In and out of poverty
The SWS report on Self-Rated Poverty (SRP) for September 2017 has just been released, but this piece is not about the latest quarterly movement in poverty. (If the new report is not in the papers by today, look up www.sws.org.ph. I suggest viewing it in the light of these earlier columns, “Poverty hits a bump,” 5/6/17, and “Poverty has dropped since 2014,” 1/21/17.)
The new SRP media release reports, for the first time, what the Poor say about when in the past, if ever, they were not poor, and what the Nonpoor say about when in the past, if ever, they were poor.
The term Poor, with a capital P, refers to those who point to the word mahirap on a card with the word mahirap (poor) and, separated by a line, the words hindi mahirap (not poor). The term Nonpoor, with a capital N, refers to those who point to either hindi mahirap or the borderline.
For three years now, SWS has been asking household heads that rate their families as mahirap the following: “Nangyari na po ba, kailanman sa mga nakaraang taon, na ang pamilya ninyo ay hindi mahirap? KUNG OO: Kailan po ang pinakamalapit na taon na nangyari ’yon?” “Did it already happen, anytime in past years, that your family was not poor? IF YES: When was the latest year that it happened?”
In September 2017, three-fourths of the Poor said that their families had always been that way. The other one-fourth, who said there was a time when they were not poor, were evenly split between those who last experienced it five or more years ago and those who last experienced it one to four years ago.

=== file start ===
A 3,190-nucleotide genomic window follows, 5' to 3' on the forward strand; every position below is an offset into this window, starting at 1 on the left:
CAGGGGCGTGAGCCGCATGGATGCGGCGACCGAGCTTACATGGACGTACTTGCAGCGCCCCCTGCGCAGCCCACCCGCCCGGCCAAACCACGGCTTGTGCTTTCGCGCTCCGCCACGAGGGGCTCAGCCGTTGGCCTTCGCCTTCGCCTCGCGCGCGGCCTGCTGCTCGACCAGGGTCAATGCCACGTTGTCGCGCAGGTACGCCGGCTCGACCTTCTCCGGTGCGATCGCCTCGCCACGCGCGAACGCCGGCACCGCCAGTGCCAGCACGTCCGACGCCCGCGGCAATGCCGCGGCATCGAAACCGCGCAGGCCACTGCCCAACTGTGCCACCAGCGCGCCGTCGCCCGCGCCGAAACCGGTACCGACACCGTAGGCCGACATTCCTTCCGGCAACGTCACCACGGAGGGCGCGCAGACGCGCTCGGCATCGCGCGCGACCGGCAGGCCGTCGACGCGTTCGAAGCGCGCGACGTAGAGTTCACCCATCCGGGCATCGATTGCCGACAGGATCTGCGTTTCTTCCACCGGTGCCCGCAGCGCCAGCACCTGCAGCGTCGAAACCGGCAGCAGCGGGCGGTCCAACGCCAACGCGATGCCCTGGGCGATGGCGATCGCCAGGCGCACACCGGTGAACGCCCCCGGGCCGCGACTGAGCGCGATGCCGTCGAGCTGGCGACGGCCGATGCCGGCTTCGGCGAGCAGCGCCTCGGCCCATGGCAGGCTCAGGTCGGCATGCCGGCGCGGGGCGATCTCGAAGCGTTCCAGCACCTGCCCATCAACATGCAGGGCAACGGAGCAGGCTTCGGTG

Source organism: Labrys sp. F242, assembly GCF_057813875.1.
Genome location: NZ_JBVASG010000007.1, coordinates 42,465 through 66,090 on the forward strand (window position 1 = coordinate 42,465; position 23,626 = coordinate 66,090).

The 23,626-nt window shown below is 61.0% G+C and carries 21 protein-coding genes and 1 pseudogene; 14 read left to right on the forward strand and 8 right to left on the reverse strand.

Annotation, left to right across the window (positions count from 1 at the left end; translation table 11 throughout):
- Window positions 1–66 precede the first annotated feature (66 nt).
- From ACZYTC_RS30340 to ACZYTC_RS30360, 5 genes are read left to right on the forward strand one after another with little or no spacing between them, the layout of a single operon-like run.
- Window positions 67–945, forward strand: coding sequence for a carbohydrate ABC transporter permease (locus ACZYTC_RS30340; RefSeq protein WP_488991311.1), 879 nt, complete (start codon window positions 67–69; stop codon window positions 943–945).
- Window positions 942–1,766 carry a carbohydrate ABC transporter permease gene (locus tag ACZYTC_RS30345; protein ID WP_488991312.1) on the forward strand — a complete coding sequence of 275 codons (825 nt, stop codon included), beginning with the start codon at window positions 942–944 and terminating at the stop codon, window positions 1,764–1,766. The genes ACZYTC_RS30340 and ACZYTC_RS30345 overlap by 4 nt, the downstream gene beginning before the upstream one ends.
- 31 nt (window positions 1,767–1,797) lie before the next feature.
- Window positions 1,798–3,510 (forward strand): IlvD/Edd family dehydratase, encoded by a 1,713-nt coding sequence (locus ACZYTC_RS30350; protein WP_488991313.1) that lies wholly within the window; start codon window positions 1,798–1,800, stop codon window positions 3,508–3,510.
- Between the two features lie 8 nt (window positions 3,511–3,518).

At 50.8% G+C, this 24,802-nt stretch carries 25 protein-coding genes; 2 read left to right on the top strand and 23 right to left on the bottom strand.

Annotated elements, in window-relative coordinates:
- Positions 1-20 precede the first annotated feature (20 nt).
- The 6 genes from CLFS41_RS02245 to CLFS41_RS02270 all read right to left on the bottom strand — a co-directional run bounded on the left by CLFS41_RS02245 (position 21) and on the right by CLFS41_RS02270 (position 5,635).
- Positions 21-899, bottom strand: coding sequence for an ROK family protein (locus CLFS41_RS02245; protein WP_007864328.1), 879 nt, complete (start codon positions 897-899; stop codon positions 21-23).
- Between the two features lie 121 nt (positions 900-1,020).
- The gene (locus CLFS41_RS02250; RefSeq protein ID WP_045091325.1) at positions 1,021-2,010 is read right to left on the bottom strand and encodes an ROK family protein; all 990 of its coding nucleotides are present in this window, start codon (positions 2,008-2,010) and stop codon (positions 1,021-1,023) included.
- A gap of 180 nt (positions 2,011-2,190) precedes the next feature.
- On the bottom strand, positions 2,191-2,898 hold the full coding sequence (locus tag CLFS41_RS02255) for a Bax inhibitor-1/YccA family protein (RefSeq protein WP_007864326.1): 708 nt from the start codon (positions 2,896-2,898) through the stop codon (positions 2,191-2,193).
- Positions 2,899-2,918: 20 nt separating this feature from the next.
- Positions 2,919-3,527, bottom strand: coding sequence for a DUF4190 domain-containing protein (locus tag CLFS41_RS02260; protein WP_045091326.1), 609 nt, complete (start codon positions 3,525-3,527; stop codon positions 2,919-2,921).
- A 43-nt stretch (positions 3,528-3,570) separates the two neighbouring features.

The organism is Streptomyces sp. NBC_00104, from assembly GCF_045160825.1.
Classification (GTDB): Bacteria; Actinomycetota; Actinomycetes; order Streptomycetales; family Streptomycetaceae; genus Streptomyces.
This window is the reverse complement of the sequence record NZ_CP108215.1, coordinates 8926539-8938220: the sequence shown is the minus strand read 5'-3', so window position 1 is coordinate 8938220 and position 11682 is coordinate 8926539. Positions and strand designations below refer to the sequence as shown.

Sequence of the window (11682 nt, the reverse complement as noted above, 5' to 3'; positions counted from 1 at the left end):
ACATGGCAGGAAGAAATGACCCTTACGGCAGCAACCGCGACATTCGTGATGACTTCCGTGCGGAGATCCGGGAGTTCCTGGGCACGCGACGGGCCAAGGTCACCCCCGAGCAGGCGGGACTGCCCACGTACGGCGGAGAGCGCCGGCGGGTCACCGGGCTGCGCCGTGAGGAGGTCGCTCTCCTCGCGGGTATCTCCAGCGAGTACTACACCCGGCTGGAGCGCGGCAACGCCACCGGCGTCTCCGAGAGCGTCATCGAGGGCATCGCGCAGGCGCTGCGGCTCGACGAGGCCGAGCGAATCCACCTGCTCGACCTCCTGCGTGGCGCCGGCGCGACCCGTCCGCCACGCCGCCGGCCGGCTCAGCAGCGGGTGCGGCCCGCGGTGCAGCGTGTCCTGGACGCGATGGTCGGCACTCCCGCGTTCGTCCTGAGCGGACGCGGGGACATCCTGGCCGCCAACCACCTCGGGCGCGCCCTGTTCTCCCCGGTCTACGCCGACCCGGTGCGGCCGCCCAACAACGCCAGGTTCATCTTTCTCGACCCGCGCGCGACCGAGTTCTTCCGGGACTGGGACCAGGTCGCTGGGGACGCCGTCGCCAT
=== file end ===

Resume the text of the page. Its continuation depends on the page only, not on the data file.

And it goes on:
The great majority of the Poor have never been otherwise; they are always-poor. Of the remaining balance of the Poor, half have been usually-poor—they became poor at least five years ago—and the other half are recently-poor—becoming poor only in the last few years.
By asking the Nonpoor an appropriate counterpart question, the SWS September 2017 survey discovered that almost half of the Nonpoor had always been so. Of the remainder, most said they had been poor five or more years ago, and the rest said they had been poor one to four years ago. I shall call these groups the always-secure, the usually-secure, and the recently-secure, with respect to their economic security against poverty.
Put together, the Poor and the Nonpoor form a top-to-bottom economic spectrum of the always-secure, usually-secure, recently-secure, recently-poor, usually-poor, and always-poor.
The largest band of this spectrum is at the bottom, occupied by the always-poor; they constitute over one-third of Filipino families. The second-largest band of the spectrum is at the top, containing the always-secure; they are one-fourth of the families. Altogether, three-fifths of Filipino families are at either end of the economic security spectrum.
About one-fifth are in the bands of the usually-secure or else the usually-poor. Fortunately, those that became secure some time ago are three times as many as those that became poor some time ago.
Another one-fifth of families are in the middle bands of the recently-secure and the recently-poor. These are bands of economic transition. The families that recently rose out of poverty are twice as many as those that recently slipped into it.
The surveys have data that enable study of the transitional bands in relation to many things, including gender, religion, education, employment, demographic dependency, overseas work, optimism for the future, personal safety, and opinions about governance. Let us see what such research discovers.
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